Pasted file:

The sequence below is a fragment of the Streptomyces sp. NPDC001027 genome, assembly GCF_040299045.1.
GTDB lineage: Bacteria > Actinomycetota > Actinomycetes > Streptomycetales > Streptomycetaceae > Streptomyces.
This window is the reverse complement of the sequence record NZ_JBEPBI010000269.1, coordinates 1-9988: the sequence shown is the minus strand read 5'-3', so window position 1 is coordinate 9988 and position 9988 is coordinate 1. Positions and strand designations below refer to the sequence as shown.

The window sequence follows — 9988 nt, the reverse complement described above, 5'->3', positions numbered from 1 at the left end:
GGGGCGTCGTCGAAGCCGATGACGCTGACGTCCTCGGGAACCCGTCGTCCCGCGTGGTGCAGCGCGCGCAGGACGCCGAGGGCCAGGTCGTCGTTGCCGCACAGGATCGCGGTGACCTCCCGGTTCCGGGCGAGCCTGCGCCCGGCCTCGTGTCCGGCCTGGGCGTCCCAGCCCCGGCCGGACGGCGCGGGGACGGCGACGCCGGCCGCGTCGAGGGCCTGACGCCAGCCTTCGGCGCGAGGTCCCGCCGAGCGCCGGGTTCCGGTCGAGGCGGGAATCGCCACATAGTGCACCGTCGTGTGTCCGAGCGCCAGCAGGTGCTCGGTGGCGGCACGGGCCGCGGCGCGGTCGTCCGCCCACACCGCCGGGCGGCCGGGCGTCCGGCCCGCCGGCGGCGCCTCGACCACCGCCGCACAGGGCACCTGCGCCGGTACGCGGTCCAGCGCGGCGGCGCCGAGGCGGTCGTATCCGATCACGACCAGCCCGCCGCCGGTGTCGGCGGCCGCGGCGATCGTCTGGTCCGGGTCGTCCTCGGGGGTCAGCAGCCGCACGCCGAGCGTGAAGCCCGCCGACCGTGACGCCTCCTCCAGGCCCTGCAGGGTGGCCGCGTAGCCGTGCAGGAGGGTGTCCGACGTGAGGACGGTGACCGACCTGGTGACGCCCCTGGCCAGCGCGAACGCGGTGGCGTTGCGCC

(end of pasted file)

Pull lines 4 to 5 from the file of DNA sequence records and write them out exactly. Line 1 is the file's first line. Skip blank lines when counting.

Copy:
The window sequence follows — 9988 nt, the reverse complement described above, 5'->3', positions numbered from 1 at the left end:
GGGGCGTCGTCGAAGCCGATGACGCTGACGTCCTCGGGAACCCGTCGTCCCGCGTGGTGCAGCGCGCGCAGGACGCCGAGGGCCAGGTCGTCGTTGCCGCACAGGATCGCGGTGACCTCCCGGTTCCGGGCGAGCCTGCGCCCGGCCTCGTGTCCGGCCTGGGCGTCCCAGCCCCGGCCGGACGGCGCGGGGACGGCGACGCCGGCCGCGTCGAGGGCCTGACGCCAGCCTTCGGCGCGAGGTCCCGCCGAGCGCCGGGTTCCGGTCGAGGCGGGAATCGCCACATAGTGCACCGTCGTGTGTCCGAGCGCCAGCAGGTGCTCGGTGGCGGCACGGGCCGCGGCGCGGTCGTCCGCCCACACCGCCGGGCGGCCGGGCGTCCGGCCCGCCGGCGGCGCCTCGACCACCGCCGCACAGGGCACCTGCGCCGGTACGCGGTCCAGCGCGGCGGCGCCGAGGCGGTCGTATCCGATCACGACCAGCCCGCCGCCGGTGTCGGCGGCCGCGGCGATCGTCTGGTCCGGGTCGTCCTCGGGGGTCAGCAGCCGCACGCCGAGCGTGAAGCCCGCCGACCGTGACGCCTCCTCCAGGCCCTGCAGGGTGGCCGCGTAGCCGTGCAGGAGGGTGTCCGACGTGAGGACGGTGACCGACCTGGTGACGCCCCTGGCCAGCGCGAACGCGGTGGCGTTGCGCC